The first speaker was Satu Vainikka, CEO of ValiRx, a London-based company that specialises in the development of therapeutic and diagnostic products for cancer. The company's flagship technology is the GeneICE™ platform which was developed by Imperial College, London and Cancer Research Technology, the technology development arm of Cancer Research UK. Imperial spun out the company Cronos Therapeutics to exploit this development; Cronos was bought by ValiRx in 2006 and runs it as the independent unit ValiPharma. This technology exploits the fact that gene expression is controlled by small chemical changes to DNA sequences and to the proteins that associate with them. In particular, acetylation of basic lysine residues in histones – the proteins that DNA binds to form the compact structure of chromatin and, thus, chromosomes – causes the DNA to "unwind" enough to allow gene expression, whereas histone deacetylation causes the chromatin to condense and prevents expression.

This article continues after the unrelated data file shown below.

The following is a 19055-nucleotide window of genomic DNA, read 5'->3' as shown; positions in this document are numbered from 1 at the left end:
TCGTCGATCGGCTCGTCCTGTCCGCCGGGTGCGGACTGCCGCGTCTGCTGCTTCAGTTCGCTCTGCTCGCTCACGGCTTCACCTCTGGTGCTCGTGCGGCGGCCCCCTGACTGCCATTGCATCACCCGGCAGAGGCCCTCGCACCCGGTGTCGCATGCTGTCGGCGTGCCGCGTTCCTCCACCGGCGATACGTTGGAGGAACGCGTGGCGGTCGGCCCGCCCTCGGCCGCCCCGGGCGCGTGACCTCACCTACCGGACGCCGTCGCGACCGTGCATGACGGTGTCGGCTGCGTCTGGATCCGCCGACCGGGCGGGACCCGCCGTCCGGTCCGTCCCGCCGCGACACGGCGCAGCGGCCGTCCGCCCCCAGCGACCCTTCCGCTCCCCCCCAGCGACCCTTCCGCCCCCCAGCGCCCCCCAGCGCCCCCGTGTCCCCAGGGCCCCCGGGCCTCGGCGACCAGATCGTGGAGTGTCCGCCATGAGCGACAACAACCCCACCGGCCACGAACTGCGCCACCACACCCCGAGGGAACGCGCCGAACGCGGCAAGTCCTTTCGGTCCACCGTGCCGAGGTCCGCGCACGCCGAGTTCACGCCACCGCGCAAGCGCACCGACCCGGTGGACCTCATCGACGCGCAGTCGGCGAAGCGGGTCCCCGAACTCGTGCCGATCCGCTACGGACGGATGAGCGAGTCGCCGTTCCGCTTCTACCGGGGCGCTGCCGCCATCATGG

Cancer is caused by aberrant gene expression. GeneICE™ technology "turns off" genes that are over-expressed in cancer by mimicking the natural process of histone deacetylation. This involves a class of enzymes known as histone deacetylases (HDAC). GeneICE™ consists of a combination of a peptide that binds selectively to the target gene and another that recruits the patient's HDAC enzymes to the gene, silencing it by histone deacetylation. The company's first candidate molecule, VAL 201, is likely to enter clinical trials for androgen independent prostate cancer in 2011.